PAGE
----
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Lena Dunham, Jacqueline Rose, and Other Writers Think of Sylvia

By Harriet Staff

2-11-13_Plath

Today marks the 50th anniversary of Sylvia Plath’s suicide, and at The Guardian, several poets and writers have reflected on The Bell Jar: “My focus through most of college was ‘confessional female poets’ with an emphasis on those who had committed suicide,” writes Lena Dunham. Huh! Sharon Olds, Jennifer Egan, Jeanette Winterson, Jacqueline Rose, Lionel Shriver, Margaret Drabble, Sarah Churchwell, Lavinia Greenlaw, Ruth Fainlight, Lisa Appignanesi, and Kate Moses conclude the list of contributors. What does this list of women remind you of? Well, we can’t help but think of this oldie, from Dorothea Lasky’s Thunderbird: “Why do young women like Sylvia Plath? / Why doesn’t everyone?” No kidding. Could’ve asked some men, Guardian eds. We digress! On to a reflection from Dunham, who, for better or worse, attempts an imagining of a 21st-century Plath:

I wonder if Plath would have been saved had she been born in a different time: in a time when psycho-pharmacologists are no more shameful to visit than hairdressers and women write celebrated personal essays about being bad mothers and cutters and are reclaiming the word slut. Would she have been a riot grrrl, embracing an angry feminist aesthetic? Addicted to Xanax? A blogger for Slate? Would she, like me, have found a cosy coffeehouse environment on the internet, a way to connect with people who understood her aesthetic and validated her experience? Would she have been less dependent on the approval of viewers and critics and more aware of the positive effect her book was having on splintered psyches and girls with short bangs everywhere? Or would that kind of connectedness and access to unmitigated and misspelled negativity have driven her even madder?

It’s quite possible. We also like Jacqueline Rose’s bit, which takes up the current cover controversy (pardon our alliteration!):

In recent discussions of The Bell Jar a number of things seem to me to go missing.

First, this was Plath’s foray into popular fiction. Writing for the popular press was as much her ambition as “high” art. “Either Kafka lit-mag serious or SATEVPOST,” she wrote in her journal in 1957, when she was already writing the poems to appear in her first published collection: “Try both styles: do it to your heart’s content.” At moments, she sounds like an advertising copyist for Mills & Boon. “I shall write a complete fantasy life of tearful-joyful stories for women,” again in her journal in 1959, “tremulous with all variety of emotion.” It is therefore my hunch that she would have loved the most recent cover of the book that has provoked such indignation.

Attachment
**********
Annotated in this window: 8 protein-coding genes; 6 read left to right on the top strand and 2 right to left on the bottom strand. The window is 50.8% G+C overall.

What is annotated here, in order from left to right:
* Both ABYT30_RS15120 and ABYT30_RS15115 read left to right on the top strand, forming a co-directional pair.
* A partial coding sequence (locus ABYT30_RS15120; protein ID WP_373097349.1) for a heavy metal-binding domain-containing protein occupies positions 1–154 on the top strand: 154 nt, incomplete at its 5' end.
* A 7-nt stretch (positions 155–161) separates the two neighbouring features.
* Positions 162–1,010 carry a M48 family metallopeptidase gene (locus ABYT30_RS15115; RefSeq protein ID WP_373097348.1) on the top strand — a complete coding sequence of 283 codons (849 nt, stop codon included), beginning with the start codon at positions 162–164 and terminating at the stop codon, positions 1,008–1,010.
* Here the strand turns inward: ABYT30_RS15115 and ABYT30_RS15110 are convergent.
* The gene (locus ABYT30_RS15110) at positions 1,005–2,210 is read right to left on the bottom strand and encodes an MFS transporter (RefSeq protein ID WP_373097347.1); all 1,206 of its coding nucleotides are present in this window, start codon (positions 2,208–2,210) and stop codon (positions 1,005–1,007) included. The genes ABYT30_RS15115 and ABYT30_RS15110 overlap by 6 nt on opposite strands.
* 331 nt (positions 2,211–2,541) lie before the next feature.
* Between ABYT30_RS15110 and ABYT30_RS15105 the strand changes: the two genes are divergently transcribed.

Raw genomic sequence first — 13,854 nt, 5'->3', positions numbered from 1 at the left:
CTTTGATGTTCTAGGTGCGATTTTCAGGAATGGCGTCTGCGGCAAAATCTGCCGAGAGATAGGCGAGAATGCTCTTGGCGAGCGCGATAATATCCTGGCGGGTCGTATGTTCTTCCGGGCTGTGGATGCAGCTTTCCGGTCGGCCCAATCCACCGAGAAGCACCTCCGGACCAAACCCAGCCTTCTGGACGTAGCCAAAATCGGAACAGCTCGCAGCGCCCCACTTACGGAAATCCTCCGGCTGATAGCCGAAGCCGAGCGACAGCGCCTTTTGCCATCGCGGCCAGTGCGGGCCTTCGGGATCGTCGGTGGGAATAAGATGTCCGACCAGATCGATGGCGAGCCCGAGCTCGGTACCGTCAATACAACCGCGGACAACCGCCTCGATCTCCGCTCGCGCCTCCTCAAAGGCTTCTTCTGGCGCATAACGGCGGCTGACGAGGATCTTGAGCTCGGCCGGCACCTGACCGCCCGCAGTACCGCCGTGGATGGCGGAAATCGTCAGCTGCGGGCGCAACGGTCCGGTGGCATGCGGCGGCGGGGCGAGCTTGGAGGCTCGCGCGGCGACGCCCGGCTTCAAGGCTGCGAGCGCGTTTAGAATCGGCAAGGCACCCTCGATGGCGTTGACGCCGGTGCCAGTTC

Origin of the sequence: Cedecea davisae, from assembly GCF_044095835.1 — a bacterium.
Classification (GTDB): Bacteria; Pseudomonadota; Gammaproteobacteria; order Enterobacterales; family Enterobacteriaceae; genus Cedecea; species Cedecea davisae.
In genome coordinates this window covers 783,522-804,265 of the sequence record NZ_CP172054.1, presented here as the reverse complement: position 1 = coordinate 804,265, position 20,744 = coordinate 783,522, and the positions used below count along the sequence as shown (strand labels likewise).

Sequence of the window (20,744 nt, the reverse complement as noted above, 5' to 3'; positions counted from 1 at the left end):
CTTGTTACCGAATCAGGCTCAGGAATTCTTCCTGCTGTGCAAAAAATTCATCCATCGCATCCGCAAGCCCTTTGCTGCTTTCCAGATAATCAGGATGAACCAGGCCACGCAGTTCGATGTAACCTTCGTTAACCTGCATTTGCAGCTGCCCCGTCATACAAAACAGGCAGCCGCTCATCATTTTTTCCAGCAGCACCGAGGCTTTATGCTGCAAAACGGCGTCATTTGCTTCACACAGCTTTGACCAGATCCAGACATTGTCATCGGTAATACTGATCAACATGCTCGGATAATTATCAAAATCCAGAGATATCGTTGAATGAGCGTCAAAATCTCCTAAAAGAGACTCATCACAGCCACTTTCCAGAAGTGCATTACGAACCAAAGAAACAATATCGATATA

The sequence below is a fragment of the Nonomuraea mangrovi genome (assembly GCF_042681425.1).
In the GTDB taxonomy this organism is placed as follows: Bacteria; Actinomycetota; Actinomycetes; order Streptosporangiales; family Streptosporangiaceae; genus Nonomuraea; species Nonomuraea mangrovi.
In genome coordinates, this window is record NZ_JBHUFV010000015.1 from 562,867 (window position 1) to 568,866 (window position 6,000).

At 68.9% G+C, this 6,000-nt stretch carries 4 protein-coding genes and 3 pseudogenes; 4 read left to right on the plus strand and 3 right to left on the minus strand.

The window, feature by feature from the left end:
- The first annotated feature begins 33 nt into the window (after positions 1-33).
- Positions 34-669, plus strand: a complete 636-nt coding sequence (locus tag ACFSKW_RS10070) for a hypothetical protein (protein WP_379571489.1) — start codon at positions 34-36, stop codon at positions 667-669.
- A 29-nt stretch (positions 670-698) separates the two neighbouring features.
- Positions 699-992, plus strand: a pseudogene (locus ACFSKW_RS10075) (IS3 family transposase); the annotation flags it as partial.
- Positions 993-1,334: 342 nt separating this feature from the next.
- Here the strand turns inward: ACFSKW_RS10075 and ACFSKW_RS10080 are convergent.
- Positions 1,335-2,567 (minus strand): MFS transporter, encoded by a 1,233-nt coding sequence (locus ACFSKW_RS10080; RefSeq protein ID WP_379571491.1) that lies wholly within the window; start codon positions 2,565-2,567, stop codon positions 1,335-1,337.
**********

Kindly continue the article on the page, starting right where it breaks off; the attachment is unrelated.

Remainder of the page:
Secondly, if the book is important, it is because it weaves its brilliant depiction of the tortuous professional and personal life of a young would-be female writer into the landmark events of 1950s America – the novel opens with the execution of the Rosenbergs. The personal diagnosis is therefore part of a much wider political malaise. For that reason alone, the tendency to read The Bell Jar as if it were the unmediated biography of Plath’s personal life seems to me to diminish its significance. Why do readers of her work always reduce it to her biography, thereby cheating her as a writer, cheating any writer, of the power to transform their lives in their art?

On this too, The Bell Jar has a story to tell. In 1987, Jane Anderson brought a legal suit against the 1976 film of the book for its portrayal of her as a character, Joan Gilling, a friend of the narrator who makes a lesbian pass at her and commits suicide near the end of the book. Although she was finally given a financial award, her case was remarkably weakened by the fact that, as the defence argued, her objections to the representation as untrue simply confirmed that the book was fiction not fact (clearly she had not committed suicide). It is of course a tragedy that it would seem libellous to an American woman in the 1980s to be portrayed as a lesbian. But it should also help us to be cautious, to remember that Plath was above all a writer, who plucked the best and worst of her own inner and outer landscape and transformed them through her art to create what remain some of the most important poems, and one of the most important pieces of fiction, by any woman writer of the last century.

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Posted in Poetry News on Monday, February 11th, 2013 by Harriet Staff.